Document Type

Contribution to Book

Language

eng

Publication Date

2015

Publisher

American Concrete Institute

Source Publication

Sustainable Performance of Concrete Bridges and Elements Subjected to Aggressive Environments: Monitoring, Evaluation, and Rehabilitation: SP-304

Source ISSN

9781942727477

Abstract

Early-age cracking in cast-in-place reinforced concrete bridge decks is occurring more frequently now than three decades ago and principle factors that lead to early-age deck cracking are not fully understood. A finite element (FE) simulation methodology for assessing the role of shrinkage-induced strains in generating early-age bridge deck cracking is described. The simulations conducted indicate that drying shrinkage appears to be capable of causing transverse (and possibly longitudinal) bridge deck cracks as early as 9 to II days after bridge deck placement. The drying-shrinkage induced stresses would result in transverse cracking over interior pier supports in a typical bridge superstructure considered in the finite element simulations conducted.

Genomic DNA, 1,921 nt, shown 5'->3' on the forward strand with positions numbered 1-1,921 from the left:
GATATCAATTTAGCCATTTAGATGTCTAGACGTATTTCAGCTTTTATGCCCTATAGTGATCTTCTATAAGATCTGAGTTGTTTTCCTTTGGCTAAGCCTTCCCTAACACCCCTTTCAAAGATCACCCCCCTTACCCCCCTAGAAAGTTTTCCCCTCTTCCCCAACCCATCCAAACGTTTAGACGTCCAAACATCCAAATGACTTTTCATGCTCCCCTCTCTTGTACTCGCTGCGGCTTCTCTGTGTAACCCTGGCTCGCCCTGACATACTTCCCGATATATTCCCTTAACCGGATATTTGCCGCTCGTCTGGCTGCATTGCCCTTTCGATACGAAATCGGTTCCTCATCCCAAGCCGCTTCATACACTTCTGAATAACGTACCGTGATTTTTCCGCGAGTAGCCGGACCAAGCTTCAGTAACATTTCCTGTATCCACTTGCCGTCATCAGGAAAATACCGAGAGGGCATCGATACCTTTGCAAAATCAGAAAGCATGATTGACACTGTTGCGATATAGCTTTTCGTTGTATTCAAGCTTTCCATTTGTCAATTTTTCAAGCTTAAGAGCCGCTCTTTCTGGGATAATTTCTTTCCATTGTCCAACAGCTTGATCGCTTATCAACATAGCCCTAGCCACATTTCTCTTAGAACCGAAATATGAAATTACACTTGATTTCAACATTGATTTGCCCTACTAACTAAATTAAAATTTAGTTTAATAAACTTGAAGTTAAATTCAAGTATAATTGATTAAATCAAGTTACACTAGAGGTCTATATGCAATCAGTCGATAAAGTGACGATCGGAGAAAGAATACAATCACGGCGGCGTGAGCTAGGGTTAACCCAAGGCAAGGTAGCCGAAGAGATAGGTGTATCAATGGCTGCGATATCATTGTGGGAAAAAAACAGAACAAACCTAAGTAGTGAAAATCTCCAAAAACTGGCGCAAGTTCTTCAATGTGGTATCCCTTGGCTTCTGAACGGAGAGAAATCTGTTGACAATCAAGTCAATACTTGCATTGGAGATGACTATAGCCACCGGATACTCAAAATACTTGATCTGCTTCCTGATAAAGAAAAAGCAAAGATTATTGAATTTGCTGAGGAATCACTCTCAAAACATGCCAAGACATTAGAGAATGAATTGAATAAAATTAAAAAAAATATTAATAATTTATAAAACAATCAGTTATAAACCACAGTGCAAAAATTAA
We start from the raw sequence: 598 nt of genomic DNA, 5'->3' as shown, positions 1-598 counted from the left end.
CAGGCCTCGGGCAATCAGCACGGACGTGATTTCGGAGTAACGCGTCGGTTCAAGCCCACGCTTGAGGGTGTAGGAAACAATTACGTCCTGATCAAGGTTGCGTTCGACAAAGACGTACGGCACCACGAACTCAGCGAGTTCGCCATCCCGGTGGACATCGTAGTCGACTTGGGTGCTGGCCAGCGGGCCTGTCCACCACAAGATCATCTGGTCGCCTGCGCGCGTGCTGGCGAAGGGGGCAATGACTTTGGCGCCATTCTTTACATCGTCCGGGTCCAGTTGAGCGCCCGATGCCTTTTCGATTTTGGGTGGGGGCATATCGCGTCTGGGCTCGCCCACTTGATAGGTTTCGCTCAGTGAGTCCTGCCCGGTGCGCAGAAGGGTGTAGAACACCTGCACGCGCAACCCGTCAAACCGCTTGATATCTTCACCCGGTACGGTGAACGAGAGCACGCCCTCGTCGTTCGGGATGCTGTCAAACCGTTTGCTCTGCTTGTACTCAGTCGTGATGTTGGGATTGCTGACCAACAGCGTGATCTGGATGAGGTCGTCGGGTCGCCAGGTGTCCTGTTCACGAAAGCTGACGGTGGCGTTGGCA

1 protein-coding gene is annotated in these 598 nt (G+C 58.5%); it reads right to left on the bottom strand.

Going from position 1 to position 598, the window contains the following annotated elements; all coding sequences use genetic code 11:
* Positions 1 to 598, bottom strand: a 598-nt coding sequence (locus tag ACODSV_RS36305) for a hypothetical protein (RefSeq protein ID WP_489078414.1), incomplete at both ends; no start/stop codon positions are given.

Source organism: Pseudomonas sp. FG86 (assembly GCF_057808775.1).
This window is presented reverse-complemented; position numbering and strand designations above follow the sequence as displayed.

Comments

Published version. "The Role of Shrinkage Strains Causing Early-Age Cracking in Cast-in-Place Concrete Bridge Decks" in Sustainable Performance of Concrete Bridges and Elements Subjected to Aggressive Environments: Monitoring, Evaluation, and Rehabilitation: SP-304. Eds. Yail J. Kim, Baolin Wan and Isamu Yoshitake. Farmington Hills MI: American Concrete Institute, 2015: 123-140. Publisher link. © American Concrete Institute 2015. Used with permission.

Share

COinS